Pages 3/4  - a family tree for that particular character

Pages 5/6 - What are the character's strengths/powers/symbols? (written and illustrated)

Remaining pages - a story in which the character appears that will help the reader understand the character's role in mythology (retold in their own words, not copied!)

The back cover includes a short biography of the student author, along with a photo.

 

 

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While the students work on their books in class and out of class, we continue to explore the world of mythology. We usually watch any of the Percy Jackson movies by Rick Riorden as many of the characters will appear in them. We'll also look at Greek word roots to find similarities in words we use today.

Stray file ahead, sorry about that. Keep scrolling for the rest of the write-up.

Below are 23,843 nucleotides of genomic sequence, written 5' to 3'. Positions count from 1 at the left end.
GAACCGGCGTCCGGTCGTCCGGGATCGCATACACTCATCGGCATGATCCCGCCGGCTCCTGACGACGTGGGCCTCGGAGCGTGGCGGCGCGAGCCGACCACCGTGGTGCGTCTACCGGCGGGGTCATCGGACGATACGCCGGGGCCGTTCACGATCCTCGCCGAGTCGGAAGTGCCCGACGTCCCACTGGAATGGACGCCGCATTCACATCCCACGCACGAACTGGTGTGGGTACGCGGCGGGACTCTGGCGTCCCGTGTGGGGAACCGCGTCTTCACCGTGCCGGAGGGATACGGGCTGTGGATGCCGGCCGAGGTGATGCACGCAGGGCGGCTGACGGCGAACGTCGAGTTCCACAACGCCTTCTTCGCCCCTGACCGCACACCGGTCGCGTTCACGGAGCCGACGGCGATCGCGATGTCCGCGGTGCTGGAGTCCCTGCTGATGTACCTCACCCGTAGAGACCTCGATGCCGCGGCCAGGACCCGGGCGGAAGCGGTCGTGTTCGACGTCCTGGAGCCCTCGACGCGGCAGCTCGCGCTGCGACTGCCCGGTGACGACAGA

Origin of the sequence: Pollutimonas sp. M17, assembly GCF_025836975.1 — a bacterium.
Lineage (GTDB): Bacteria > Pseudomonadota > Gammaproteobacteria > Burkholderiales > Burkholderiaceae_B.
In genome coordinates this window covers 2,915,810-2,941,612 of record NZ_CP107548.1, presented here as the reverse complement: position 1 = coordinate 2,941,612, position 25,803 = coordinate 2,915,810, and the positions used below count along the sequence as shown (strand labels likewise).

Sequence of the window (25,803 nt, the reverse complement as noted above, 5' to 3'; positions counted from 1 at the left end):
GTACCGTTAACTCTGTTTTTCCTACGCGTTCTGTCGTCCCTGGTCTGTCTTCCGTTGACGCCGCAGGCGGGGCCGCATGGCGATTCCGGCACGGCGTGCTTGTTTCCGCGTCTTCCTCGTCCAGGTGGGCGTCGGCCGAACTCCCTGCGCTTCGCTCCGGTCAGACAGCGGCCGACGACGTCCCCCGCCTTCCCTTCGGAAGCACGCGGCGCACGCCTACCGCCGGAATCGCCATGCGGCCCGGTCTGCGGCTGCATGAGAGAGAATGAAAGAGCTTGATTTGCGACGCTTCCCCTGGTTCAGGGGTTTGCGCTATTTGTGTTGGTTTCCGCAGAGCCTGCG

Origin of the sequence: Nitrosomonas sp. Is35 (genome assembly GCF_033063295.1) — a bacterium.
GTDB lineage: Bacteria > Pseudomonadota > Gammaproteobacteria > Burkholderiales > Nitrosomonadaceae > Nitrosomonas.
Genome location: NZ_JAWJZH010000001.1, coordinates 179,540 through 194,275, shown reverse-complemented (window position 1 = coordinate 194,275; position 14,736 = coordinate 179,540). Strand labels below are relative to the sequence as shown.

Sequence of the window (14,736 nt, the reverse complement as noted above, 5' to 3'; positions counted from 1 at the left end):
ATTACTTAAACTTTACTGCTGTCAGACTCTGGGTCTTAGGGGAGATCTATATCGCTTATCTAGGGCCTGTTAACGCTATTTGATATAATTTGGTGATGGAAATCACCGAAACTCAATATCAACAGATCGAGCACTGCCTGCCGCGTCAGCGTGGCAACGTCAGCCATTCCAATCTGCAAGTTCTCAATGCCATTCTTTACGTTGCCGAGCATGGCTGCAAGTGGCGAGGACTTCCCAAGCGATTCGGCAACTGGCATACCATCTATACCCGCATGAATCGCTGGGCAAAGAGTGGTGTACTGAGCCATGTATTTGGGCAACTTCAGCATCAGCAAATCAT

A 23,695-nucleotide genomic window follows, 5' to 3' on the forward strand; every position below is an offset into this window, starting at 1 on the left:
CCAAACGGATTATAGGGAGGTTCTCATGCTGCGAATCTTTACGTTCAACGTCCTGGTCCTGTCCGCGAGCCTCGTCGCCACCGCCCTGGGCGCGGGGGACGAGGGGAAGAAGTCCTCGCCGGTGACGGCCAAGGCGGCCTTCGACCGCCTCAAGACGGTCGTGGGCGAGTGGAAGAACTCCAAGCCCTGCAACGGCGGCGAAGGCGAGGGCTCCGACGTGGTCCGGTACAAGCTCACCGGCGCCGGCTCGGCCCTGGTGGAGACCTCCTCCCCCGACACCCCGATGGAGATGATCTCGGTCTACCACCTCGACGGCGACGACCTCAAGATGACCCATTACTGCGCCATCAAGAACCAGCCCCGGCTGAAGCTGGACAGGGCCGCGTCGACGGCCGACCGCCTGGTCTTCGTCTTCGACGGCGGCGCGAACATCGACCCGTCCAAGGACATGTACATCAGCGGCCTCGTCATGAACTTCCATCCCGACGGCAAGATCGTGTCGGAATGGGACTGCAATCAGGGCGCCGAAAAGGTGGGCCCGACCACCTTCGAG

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When the books are completed, the 5th grade teachers use them for a day or two discussion to introduce mythology. The best part is when the books are returned with book reviews written by the 5th graders for the 8th grade authors. We all enjoy reading their feedback to us after they've read our books.